Turning leaves into an asset is great exercise, and your garden benefits too.
Hit Pay Dirt
Empty the shredded leaves into a slatted bin. Find one like this at your local garden shop, or order one from Gardener's Supply Company. They offer an inexpensive wire model or one made from cedar
| Credit: Van Chaplin

Autumn's hidden bonus is bountiful exercise. Give your body a treat and your spirits a lift with an easy cleanup task. And by spring, your leaves will have turned into rich garden gold.

Do It Right
It's true: Raking is terrific exercise. You get a good upper-body workout, and you burn calories. But don't stop there; shred those leaves. For compost, leaves decompose faster when shredded. There are several ways to do this, and you will fit in some good exercise at the same time.

Use a leaf blower equipped with a vacuum setting. Look for one with a built-in shredder that chops the leaves and funnels them into a bag or an accompanying trash can. While you're at it, you are bending, stretching, and improving your mobility.

Or put the bag attachment on your lawn mower, and run it over the leaves. The blade shreds them finely and adds green grass clippings to the mix which provides important nitrogen. Pushing a mower offers aerobic exercise, and emptying the bag works back, arms, and shoulder muscles.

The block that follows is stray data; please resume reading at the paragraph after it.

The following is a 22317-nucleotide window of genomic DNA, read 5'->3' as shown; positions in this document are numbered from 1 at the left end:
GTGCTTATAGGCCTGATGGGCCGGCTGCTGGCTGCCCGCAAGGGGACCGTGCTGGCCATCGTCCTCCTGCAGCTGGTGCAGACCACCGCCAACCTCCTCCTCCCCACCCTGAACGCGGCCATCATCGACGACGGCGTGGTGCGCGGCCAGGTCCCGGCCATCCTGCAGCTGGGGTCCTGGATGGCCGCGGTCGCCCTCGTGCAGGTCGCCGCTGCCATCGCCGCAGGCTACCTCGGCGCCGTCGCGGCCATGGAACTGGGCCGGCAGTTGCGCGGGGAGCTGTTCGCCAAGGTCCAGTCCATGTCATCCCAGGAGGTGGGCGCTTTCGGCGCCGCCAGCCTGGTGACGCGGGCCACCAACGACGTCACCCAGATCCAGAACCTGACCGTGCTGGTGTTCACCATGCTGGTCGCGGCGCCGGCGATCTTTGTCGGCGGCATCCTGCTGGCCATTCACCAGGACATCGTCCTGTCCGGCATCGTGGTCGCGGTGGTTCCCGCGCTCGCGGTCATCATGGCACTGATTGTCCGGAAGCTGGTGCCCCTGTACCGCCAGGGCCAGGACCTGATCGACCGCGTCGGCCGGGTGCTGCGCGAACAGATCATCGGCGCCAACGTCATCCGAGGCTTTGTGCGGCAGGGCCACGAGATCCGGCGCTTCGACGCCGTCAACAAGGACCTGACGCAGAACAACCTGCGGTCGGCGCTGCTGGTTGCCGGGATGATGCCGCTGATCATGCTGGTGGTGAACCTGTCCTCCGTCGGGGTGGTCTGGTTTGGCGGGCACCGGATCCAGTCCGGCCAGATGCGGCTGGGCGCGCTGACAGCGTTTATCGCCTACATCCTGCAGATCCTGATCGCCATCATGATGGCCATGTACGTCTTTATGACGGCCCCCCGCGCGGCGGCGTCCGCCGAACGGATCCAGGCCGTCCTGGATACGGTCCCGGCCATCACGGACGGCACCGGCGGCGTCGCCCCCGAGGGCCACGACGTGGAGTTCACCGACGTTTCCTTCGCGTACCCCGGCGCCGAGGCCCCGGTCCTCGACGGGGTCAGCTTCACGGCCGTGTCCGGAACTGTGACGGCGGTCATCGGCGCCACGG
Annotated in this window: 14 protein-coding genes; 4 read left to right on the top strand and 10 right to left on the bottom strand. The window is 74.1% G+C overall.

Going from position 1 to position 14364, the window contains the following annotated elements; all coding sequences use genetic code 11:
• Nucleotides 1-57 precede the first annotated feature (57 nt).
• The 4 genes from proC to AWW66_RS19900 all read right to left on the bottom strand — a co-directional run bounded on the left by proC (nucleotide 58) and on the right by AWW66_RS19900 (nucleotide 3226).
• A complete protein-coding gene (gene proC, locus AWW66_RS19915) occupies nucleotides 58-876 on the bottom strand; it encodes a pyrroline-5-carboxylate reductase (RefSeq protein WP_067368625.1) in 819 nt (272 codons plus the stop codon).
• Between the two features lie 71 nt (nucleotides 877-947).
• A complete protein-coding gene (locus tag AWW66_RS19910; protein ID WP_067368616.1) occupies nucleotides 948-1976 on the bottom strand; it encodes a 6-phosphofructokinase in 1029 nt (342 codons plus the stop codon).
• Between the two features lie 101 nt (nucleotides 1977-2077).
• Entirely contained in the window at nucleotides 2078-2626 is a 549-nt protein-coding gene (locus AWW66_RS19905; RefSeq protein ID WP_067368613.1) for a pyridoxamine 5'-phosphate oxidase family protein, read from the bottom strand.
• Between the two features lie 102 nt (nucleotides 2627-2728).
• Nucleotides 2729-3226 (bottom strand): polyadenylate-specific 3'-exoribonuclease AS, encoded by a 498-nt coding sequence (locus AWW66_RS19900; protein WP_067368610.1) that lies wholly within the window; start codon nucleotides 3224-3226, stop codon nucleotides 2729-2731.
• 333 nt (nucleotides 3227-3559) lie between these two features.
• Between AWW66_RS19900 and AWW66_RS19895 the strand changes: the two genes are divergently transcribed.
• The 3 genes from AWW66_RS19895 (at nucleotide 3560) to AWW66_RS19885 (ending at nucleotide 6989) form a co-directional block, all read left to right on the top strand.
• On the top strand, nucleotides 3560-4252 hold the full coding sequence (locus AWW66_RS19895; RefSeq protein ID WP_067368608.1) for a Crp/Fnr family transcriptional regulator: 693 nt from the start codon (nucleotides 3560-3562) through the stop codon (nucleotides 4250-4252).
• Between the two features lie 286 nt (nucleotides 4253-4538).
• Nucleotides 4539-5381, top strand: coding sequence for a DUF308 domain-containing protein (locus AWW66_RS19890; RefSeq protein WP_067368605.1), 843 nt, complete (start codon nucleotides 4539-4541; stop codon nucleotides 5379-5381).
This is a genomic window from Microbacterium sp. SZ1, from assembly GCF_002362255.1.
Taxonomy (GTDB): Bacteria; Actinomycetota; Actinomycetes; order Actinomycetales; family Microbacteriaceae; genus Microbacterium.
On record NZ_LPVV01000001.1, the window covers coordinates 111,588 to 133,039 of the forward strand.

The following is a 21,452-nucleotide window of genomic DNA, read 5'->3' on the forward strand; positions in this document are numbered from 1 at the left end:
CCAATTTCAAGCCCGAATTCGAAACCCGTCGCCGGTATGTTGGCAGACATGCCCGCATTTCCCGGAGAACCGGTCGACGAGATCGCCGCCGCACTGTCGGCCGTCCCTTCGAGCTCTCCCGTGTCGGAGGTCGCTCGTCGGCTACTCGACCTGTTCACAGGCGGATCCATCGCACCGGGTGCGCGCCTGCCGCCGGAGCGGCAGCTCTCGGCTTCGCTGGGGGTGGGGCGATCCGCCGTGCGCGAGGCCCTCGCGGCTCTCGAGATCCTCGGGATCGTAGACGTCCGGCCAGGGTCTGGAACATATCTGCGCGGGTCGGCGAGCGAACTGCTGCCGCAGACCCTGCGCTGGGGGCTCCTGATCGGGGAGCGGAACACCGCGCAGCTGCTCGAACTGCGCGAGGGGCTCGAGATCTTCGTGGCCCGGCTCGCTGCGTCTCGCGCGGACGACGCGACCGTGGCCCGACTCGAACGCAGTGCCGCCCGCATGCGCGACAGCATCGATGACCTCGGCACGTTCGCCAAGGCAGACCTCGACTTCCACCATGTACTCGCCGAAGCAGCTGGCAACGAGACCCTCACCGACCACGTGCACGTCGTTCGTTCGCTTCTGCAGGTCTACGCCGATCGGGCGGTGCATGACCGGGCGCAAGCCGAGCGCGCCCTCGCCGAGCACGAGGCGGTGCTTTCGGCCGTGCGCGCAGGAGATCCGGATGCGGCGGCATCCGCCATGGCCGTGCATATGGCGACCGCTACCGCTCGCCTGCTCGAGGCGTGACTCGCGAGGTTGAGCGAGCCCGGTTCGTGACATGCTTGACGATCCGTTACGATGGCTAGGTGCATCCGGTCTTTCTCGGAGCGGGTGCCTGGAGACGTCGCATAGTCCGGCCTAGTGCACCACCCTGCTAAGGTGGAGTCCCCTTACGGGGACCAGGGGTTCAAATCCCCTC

A New Leaf
Composting requires a few basic steps and some inexpensive equipment.

Air and water: The bin you choose takes care of these two necessary elements. Purchase a ready-made slatted model, or make one out of sturdy wire mesh. Air circulation keeps the composting process active, and rainwater will escape from the bottom.

Nitrogen: Left alone, leaves will break down into compost. With a little help, though, the process speeds up. Place a layer of leaves about 1 foot deep in the bin. Sprinkle manure, grass clippings, or kitchen waste (all provide nitrogen) on top, and then add another layer of leaves. Continue this process throughout the fall, adding the natural nitrogen as you go.

Turn it over: Several times during the winter, use a garden fork to turn the compost. This aerates the pile and aids the decomposition process. It also makes for great winter exercise.

"Hit Pay Dirt" is from the October 2007 issue of Southern Living.